Case Study: Specific Learning Disabilities Criteria
Jennifer is a 2nd grader being referred for possible learning disabilities in reading. Jennifer has always attended Sand Hill Elementary and has not repeated a grade. She is eight years old. She has been screened for vision and hearing problems and was found to have normal vision and hearing. Her teachers have described her as cooperative and likable. She does not exhibit behavioral problems.
Jennifer has a history of difficulty with early reading skill milestones. She had difficulty learning the letters of the alphabet in kindergarten as well as trouble with initial sounds, sight vocabulary and rhyming. Her overall language development was acceptable and she enjoyed being read to. She had some trouble sequencing story elements and following multiple step instructions when given orally. She seemed to learn reading related concepts more slowly than many of the other students and seemed to take a much longer time to understand and master pre-reading skills. She enjoyed art and play time.
Jennifer’s current teacher states that she exhibits a great deal of difficulty in reading. She has mastered 5 of the grade one benchmarks based on the WI Model Academic Standards (alphabet letters, initial consonants, ending consonants, oral retelling, and identifying pictures). Rhyming and sight words are emerging. She has met three of the ten reading benchmarks on the district 2nd grade skill checklist (see attached results) (summarizing stories, making inferences about outcomes, and connecting information in stories with her own experiences). Her skills in two other areas are emerging (reading high frequency words and knowing story elements). She has shown little progress on the other five benchmarks (using word structures to decode; using punctuation, titles, headings, and pictures to increase comprehension; reading fluently; using self-correction strategies, and reading a variety of text) (see attached checklist).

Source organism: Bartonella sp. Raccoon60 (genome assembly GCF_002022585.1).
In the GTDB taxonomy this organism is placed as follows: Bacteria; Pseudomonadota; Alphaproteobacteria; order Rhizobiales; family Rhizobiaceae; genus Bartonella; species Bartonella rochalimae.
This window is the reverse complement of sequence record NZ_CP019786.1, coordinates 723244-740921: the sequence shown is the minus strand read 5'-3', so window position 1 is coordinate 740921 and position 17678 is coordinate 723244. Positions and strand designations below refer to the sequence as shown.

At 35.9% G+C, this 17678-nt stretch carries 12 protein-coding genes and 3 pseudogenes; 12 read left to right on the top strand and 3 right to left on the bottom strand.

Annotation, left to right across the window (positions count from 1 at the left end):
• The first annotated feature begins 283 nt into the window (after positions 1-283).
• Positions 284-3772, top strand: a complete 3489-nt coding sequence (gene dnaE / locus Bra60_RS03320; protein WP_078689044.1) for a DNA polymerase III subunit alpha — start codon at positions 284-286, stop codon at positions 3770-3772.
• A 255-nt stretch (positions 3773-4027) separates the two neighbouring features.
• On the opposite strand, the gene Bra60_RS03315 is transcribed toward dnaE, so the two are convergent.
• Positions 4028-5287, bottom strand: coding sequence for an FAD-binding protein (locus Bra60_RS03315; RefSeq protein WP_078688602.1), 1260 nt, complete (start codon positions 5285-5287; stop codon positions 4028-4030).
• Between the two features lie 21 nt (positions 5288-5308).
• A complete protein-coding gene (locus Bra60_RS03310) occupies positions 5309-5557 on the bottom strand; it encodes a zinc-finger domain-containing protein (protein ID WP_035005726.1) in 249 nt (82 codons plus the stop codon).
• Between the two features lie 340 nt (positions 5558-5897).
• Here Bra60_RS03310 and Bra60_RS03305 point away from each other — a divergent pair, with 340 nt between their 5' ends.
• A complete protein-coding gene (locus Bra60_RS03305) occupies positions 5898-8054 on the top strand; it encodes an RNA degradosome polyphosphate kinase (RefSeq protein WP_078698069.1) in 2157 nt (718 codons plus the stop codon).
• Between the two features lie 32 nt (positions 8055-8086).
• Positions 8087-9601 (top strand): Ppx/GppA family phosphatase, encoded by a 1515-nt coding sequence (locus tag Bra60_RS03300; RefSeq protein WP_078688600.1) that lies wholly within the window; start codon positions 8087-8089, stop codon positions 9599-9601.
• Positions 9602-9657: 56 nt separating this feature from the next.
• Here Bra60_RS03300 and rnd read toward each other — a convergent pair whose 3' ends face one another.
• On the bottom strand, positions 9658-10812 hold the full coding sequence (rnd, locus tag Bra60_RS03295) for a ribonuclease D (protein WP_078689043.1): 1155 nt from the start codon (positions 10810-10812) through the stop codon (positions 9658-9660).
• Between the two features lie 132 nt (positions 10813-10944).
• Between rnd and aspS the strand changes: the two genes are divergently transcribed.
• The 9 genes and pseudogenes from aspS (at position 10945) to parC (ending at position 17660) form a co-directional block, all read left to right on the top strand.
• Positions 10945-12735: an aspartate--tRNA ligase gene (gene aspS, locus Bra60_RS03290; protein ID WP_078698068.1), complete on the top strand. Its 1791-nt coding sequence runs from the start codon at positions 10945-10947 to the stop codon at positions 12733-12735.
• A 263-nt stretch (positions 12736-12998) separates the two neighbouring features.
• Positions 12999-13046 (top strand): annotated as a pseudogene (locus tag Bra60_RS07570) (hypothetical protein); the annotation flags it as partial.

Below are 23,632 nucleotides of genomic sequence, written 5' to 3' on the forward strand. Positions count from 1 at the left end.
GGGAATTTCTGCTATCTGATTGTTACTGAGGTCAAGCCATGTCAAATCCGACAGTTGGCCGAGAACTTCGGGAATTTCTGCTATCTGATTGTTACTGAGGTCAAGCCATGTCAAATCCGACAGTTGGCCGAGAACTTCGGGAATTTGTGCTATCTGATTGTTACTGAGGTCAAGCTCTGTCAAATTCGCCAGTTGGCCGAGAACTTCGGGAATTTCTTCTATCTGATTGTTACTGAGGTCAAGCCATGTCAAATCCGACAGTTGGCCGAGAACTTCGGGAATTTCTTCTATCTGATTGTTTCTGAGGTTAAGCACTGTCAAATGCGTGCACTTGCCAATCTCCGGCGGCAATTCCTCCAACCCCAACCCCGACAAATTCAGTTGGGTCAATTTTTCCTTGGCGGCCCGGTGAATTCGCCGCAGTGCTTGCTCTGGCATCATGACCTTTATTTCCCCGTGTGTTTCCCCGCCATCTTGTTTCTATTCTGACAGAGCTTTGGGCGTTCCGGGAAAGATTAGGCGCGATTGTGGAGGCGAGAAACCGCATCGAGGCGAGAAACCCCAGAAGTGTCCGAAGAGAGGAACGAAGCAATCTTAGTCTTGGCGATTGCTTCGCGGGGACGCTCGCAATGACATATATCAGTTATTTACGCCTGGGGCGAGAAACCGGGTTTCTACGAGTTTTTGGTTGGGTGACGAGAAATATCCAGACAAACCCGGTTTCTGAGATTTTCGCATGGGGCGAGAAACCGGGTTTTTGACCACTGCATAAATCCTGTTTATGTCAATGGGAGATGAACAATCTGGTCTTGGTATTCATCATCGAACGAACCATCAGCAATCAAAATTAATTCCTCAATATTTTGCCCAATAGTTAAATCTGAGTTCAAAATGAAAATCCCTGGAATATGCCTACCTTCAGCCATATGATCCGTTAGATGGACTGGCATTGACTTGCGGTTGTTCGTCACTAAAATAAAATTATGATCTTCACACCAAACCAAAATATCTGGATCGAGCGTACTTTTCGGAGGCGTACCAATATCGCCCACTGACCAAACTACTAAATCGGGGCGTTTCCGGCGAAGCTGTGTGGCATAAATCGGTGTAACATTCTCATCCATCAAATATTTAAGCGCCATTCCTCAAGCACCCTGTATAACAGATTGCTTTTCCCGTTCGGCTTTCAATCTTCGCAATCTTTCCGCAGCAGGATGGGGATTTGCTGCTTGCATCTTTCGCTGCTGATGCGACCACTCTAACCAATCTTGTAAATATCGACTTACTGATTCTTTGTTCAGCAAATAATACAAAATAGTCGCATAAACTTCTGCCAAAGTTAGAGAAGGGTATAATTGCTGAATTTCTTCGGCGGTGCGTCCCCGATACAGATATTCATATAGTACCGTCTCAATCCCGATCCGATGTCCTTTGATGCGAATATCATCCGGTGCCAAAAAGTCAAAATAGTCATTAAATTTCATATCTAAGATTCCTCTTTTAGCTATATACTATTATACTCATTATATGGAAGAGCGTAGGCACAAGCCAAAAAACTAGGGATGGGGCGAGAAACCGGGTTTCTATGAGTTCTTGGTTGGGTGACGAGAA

Specifically, she doesn’t consistently sound out words when reading aloud. Instead, she often replaces a word that begins with the same letter; for example, “book” for “brown.” Jennifer does know all consonant sounds in isolation, but isn’t always able to combine sounds and doesn’t understand blends, such as “sl.” While she recalls some basic sight words, she doesn’t remember them automatically until she has received repeated instruction and seen them many times. When given materials at her reading level she reads very haltingly. She has great difficulty trying to blend sounds together. She has adequate comprehension of stories read to her and is assisted by picture clues, although she doesn’t always remember to use such cues when reading by herself. She seems to get so bogged down by trying to figure out the words that she forgets to use other reading strategies. The teacher has taken her aside for some small group and individual skill work, but Jennifer’s progress continues to be very slow. Her instructional reading level as measured by an individual reading inventory is at the primer level.
Jennifer’s first grade teacher reported that she did have some concerns with Jennifer’s progress, but she wanted to “give her a little more time.” Jennifer did receive Title I reading support in first grade, and also receives it this year. She participated in Reading Recovery in first grade. Although she made some progress, she did not complete the program successfully in the time allowed. She enjoys good parental support, and her parents report that they have read to Jennifer consistently since she was a baby. They are also concerned about Jennifer’s progress in reading. They have expressed concerns that Jennifer will get increasingly frustrated and give up if she does not begin making more progress.
Jennifer is doing grade-level work in math, and has advanced to 2-digit subtraction with regrouping....
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